Bond's original complaint was dismissed on April 12, 2017, in an order that spelled out the judge's reasoning. On May 23, 2017, the judge denied Bond's motion to reopen the case and file an amended complaint in a one-page order. The Fourth Circuit later ruled that the judge did not need to spell out his reasons in the second order since they were apparent from the April 12 decision.
"I wouldn't necessarily crucify a district court judge who has issued a full decision previously on a motion to dismiss ... who then says 'I'm not going to revisit my own decision,'" Gargano said.
She also noted that Bond, unlike most pro se litigants, was able to put together a detailed, comprehensible complaint. The complaint was "cinematic," she said — the district judge in fact likened it to a political thriller at the time — but it was clear what Bond was arguing.
"Most of the time, you see short pro se complaints or, if they're lengthy, they put in all this information that is hard to dissect," she said. "If you look at the complaint here, it's well written. You can understand what he's saying. ... So then the question becomes, does it really make sense to allow him to replead."
In his brief before the Fourth Circuit, Bond — by then represented by Posner and Matthew Dowd of Dowd Scheffel PLLC — blasted the idea that he did not deserve pro se protections because he was more sophisticated than a typical pro se, pointing out that he did not have abilities on par with an attorney simply because he "understood a few court rules" and "included headings and paragraph numbers in his pleadings."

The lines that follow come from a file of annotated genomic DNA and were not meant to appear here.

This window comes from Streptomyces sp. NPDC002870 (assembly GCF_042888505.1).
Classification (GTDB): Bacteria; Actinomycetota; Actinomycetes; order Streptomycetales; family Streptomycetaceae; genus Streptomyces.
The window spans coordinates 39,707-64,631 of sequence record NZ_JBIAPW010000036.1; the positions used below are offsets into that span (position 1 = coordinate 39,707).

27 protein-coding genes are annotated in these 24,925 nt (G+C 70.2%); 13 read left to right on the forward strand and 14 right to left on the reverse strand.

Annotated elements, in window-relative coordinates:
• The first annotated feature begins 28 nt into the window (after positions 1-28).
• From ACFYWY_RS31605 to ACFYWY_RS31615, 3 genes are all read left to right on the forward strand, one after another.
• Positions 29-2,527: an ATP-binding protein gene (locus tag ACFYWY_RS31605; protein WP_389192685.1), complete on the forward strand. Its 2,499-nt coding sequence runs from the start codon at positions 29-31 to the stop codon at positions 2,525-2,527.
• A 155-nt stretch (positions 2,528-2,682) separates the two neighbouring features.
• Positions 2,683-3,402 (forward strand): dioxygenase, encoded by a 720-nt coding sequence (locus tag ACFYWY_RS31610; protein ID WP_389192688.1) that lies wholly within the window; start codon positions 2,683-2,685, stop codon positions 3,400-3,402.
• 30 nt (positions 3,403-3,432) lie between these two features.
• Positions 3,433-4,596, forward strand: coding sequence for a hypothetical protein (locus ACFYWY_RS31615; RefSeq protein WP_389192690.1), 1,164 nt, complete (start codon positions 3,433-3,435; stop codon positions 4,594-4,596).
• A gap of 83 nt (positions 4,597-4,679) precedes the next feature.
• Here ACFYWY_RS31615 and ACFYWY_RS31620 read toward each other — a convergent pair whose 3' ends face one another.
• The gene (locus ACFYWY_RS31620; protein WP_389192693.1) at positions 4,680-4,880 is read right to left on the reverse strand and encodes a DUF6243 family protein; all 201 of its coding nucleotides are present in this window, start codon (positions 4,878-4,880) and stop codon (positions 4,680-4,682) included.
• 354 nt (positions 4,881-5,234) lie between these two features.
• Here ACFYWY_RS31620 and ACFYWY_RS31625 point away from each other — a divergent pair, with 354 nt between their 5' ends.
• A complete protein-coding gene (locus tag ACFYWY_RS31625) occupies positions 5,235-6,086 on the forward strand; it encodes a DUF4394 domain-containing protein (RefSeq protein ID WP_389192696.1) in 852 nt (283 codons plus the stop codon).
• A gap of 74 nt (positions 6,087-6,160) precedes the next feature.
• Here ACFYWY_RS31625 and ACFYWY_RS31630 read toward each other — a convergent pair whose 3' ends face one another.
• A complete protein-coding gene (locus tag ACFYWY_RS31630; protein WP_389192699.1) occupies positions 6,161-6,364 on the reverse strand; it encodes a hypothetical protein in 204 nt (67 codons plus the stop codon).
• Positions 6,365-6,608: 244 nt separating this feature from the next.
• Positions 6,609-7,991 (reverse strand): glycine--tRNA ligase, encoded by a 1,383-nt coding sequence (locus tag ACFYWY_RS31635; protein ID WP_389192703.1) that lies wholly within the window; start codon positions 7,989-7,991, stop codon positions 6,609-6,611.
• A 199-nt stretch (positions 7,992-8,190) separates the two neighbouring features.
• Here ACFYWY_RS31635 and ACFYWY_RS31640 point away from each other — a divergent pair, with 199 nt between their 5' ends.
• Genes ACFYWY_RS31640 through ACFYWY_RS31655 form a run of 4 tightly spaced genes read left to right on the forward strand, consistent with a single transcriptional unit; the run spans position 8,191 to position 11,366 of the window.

However, Goldschmidt, Gargano and Cat Itaya, director of the Federal Pro Se Legal Assistance Project run by the City Bar Justice Center in New York City, all questioned whether requiring judges to spell out their reasoning was a crucial issue confronting pro se litigants.
Both Gargano and Itaya noted that in their experience working with pro se plaintiffs, judges typically do allow people to replead, even in cases when they don't know to ask.
"Any requirement for judges to give reasoned explanation as to why they would not allow a pro se litigant to amend ... would go a long way to help them understand why it would be futile to amend," Itaya said. But there were also more fundamental gaps in understanding that often created issues, she said, such as being able to understand the Federal Rules of Civil Procedure.
"That's where I think projects like ours ... have an important role, which is helping bridge that understanding for a pro se litigant," she said.
For Gargano, the most important thing is for the Supreme Court to maintain the protections already enshrined in its 2007 Erickson v. Pardus decision, which requires judges to read pro se filings liberally.
"For pro se litigants, I really think that as long as the court holds to its same standards under Erickson, we're still in a good spot," she said.
The experts noted, however, that pro se protections are important, even if the high court rarely takes such cases.
"Two-thirds of the cases that we help pro se litigants with are allegations of employment discrimination or civil rights violations," Itaya said. "There is a perception — I think a misperception — that pro se cases lack merit. But there's actually a market failure." She said many worthy cases simply wouldn't be lucrative enough for an attorney to take on.
And pro se issues could always use more attention, they agreed.
"Posner is coming in late to the party as far as representing and advocating for pro se litigants, but he certainly is a welcome presence in this area of law," Goldschmidt said.
--Editing by Brian Baresch.